A couple of preliminary remarks might help to contextualize all of this. First, it’s quite likely that the specific instructions about what to take with one on a missionary journey–no purse, no bag, no sandals—as well as the careful instructions about receiving hospitality: when entering a house, to offer a blessing, to accept whatever food and drink is set before you, to stay in one place—all of this reflects early Christian debates and concerns about the proper treatment of and behavior by itinerant evangelists. We know from Paul’s letters and from texts outside the New Testament that such issues were widely discussed.
The second thing to point out is that the mission of the 70 (or 72) is an extension of Jesus’ own mission. Jesus sent them in pairs to all of the towns and villages that he would visit himself. In a sense, they constitute his advance team. Their healing and proclamation are part of Jesus’ own ministry.
All of this may be well and good, but it really does seem to be a world away from our lives and concerns. Few of us are going to go off on a missionary journey, and if we were to go, we would make sure to be well prepared. We would have bags with changes of clothes, money and credit cards, and certainly we would have sturdy walking shoes. Let’s be honest—few of us are comfortable sharing our faith with our neighbors or co-workers, let alone with the inhabitants of a town or village far away.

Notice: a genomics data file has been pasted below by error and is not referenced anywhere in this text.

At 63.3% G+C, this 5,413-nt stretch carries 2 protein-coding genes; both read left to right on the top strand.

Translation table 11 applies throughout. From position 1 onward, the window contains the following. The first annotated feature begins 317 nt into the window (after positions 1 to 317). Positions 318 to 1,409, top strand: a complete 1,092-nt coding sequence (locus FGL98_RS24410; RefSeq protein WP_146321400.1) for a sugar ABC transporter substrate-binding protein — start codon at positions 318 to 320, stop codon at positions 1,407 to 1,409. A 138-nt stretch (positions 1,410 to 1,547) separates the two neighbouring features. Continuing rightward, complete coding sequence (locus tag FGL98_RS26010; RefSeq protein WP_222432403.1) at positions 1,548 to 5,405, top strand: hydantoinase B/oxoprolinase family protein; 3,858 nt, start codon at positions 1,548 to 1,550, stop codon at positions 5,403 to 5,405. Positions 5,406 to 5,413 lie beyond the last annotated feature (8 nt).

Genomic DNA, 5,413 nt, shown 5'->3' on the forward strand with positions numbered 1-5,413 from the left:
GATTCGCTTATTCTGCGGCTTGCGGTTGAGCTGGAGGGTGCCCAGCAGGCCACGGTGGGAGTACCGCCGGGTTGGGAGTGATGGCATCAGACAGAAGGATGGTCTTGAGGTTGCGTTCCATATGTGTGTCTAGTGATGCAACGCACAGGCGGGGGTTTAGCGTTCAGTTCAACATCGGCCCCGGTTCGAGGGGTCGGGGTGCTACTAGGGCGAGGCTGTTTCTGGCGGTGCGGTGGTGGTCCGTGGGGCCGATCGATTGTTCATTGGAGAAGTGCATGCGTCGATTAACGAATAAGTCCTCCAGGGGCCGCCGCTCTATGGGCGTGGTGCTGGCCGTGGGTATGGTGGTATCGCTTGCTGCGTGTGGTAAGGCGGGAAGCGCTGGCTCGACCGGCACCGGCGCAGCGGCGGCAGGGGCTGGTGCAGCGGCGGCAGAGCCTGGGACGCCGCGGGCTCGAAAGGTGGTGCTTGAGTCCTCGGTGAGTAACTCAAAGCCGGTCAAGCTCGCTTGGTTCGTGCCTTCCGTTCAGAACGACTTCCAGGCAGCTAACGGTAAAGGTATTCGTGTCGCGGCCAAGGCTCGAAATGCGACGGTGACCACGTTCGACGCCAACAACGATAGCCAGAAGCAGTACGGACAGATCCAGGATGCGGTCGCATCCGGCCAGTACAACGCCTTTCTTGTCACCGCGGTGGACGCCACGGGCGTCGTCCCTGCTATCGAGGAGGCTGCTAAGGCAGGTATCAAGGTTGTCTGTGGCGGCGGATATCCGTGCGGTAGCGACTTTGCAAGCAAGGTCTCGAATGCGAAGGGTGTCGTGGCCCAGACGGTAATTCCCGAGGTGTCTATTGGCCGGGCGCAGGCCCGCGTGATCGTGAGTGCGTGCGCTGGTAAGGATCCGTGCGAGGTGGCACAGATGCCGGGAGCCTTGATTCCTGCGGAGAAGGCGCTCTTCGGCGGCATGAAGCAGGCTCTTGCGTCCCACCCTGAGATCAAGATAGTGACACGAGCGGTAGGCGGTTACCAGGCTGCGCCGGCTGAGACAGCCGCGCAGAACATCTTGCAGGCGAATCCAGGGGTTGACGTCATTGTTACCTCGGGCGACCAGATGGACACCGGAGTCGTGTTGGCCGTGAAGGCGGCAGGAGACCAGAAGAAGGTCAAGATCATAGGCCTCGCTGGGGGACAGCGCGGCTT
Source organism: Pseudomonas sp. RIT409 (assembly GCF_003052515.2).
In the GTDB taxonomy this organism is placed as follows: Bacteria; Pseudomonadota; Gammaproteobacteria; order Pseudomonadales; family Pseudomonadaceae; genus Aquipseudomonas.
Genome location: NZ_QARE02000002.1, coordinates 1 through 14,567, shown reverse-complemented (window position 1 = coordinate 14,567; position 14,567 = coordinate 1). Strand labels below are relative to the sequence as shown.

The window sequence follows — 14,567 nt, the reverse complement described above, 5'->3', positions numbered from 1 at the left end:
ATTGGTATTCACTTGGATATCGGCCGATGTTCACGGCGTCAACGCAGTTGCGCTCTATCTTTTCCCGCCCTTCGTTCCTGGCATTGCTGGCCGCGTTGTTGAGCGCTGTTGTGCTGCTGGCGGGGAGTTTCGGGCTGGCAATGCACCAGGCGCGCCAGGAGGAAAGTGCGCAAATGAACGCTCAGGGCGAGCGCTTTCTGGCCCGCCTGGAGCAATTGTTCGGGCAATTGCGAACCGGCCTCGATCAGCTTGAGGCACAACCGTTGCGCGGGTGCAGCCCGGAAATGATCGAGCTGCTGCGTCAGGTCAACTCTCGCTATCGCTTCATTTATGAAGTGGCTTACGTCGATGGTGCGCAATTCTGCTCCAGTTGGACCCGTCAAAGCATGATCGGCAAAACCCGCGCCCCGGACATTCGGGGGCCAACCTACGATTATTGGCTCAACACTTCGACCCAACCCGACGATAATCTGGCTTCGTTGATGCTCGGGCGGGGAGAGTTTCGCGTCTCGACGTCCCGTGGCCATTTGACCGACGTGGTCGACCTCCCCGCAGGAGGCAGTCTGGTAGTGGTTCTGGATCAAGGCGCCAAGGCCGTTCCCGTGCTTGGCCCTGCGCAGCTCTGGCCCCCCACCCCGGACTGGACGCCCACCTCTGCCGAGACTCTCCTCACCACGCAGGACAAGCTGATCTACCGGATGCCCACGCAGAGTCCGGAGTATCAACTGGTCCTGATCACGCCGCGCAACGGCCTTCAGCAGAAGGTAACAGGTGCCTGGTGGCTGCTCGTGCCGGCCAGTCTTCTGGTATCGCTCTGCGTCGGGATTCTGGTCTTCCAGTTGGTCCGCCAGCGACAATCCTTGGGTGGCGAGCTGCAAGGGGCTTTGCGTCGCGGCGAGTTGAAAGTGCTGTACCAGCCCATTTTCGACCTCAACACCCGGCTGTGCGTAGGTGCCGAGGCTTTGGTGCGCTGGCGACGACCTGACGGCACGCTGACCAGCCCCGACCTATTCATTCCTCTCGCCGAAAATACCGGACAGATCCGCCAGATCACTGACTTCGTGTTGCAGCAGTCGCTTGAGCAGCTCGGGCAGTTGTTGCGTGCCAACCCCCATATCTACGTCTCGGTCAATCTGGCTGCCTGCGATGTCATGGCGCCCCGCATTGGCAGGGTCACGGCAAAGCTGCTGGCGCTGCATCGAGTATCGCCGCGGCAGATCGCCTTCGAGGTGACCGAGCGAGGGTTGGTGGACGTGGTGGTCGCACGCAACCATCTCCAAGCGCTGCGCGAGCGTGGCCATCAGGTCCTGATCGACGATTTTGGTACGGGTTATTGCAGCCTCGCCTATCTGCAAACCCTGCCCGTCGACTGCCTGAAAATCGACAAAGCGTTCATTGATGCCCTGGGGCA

But I’m intrigued by the juxtaposition of today’s gospel reading with last Sunday’s. You may recall that in our reading last week, after Jesus set his face to go to Jerusalem, he and his disciples came to a Samaritan town that refused to welcome them in. Two of the disciples, John and James, asked Jesus whether they might call down fire from heaven to destroy the town because of its refusal to receive Jesus. Of course Jesus rebuked them and they went on to another town.
This week, Jesus gives the seventy instructions on how to behave both when welcomed and rejected. When you enter a house, greet the inhabitants with “Peace” or “Shalom.” In other words, offer a blessing. Similarly, if a town refuses to welcome his disciples, Jesus instructed them to perform something of ritual curse, shaking the dust from the streets off their sandals as they leave.
Most of us can think of times when we would have loved to have made such a similar gesture when leaving a community. Perhaps it was the site of a failed relationship or a failed job; perhaps we left after the dreams we had when coming were dashed by the realities of the world. Demonstrating our rejection of such a place with a dramatic gesture like shaking one’s sandals could offer a measure of satisfaction at an otherwise painful moment.